There are many other solutions. As explained in Douglas Zare's comments, the idea is to choose a cell and to make the step large enough in order to visit it.

Here are the details (which are best followed with pen and paper...). Suppose that at some time, the convex hull of the integers which are already covered is the interval $[a,b]$. We also assume that we are at one end of the interval, say at $b$, and that we are ready to walk with step $s$. We want to visit a given integer $x \in (a,b)$. We want to do this using only cells at the right of $b$, and in such a way that with one more move, we may reach a cell situated at the left of $a$. By induction, it will then be possible to cover $\mathbf{Z}$. I will write $+$ for moving to the right and $-$ for moving to the left.

The proof consists of the following reductions.

We may assume $s > \frac{b-a}{2}$ and $x < \frac{a+b}{2}$. Indeed, starting at $b$ with stepsize $s$, do $++(-+)^{s-1}$. We land at $b+3s$ and are ready to walk with step $3s$. The diameter $L=b-a$ and the step $s$ have changed to $(L+3s,3s)$. Thus the ratio $r=L/s$ has changed to $(L+3s)/(3s) = 1+r/3$. Iterating the process, we can make $r$ arbitrarily close to the fixed point $3/2$, in particular we can make $r<2$ which means $s>L/2$ as requested. It is also clear that iterating the process we can make $(x-a)/L$ arbitrary small, in particular we may assume $x<\frac{a+b}{2}$.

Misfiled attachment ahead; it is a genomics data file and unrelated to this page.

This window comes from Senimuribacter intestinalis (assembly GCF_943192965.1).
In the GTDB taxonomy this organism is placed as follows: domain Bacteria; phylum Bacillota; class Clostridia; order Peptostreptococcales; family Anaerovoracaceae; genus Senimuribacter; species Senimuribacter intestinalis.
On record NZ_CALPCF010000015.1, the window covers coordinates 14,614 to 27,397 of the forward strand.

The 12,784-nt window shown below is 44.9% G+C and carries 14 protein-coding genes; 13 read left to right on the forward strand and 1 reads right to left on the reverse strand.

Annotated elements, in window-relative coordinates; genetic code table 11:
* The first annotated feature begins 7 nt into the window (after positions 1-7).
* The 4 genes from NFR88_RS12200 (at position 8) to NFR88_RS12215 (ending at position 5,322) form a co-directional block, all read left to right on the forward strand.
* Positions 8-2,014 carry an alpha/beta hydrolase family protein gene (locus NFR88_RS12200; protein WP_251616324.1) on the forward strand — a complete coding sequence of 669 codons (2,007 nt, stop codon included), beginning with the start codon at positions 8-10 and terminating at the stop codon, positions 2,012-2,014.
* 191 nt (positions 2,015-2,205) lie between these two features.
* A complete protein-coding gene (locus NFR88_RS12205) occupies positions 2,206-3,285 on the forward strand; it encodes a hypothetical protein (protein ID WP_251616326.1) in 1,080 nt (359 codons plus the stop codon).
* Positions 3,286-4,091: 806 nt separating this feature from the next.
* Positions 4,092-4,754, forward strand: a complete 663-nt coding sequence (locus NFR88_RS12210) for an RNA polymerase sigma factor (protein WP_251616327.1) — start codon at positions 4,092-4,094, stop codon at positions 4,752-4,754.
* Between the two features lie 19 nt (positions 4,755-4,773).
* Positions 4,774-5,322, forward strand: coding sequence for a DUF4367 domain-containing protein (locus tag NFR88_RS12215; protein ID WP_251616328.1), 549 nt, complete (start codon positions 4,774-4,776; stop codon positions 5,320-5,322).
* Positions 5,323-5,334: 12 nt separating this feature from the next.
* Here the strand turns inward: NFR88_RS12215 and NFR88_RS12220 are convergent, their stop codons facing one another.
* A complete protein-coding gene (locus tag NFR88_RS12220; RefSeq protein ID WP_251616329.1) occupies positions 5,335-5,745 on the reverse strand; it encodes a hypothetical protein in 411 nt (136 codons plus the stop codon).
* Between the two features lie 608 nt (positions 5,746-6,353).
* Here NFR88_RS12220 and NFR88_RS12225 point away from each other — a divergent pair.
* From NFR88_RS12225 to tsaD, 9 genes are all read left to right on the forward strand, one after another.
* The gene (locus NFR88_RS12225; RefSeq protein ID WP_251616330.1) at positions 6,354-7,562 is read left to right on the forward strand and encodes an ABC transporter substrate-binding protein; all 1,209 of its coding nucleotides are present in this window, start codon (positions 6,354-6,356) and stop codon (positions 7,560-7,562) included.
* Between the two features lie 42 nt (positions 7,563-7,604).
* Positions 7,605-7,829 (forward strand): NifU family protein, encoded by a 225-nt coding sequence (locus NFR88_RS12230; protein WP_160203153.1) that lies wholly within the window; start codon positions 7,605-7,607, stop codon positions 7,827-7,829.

We may assume $b-x \equiv 1 \pmod{3}$. Indeed, we may always achieve this during the first reduction, by doing $++(-+)^{s-2}$ or $++(-+)^{s-3}$ instead of $++(-+)^{s-1}$ (which has the effect to land in $b+3s-1$ or $b+3s-2$ instead of $b+3s$).

Let $b-x=3k+1$ with $k \geq 0$. Do $+(+-)^k -$ and you are at $x$, and then do one more step to the left. This works because by assumption $3k < L < 2s$, so we use only cells at the right of $b$, and because when we are at $x$ we have step $s+2k+2>x-a$ which enables to escape at the left of $a$.

itssize grow relative to the step size. Say, if one would start with a long sequence of +, say n steps; one would be at around n^2/2 eventually I want to go back suppose just with -. Then I'd need still something like (sqrt(2)-1)n steps. Or I need to make order sqrt(x) steps through some area of size x where order sqrt(x) are already forbidden. This seems already rather 'risky'. Of course one has some back and forth option, so this might all work. But in any case the 'margin' with which this might work seems not huge. – quid Mar 3 '12 at 2:06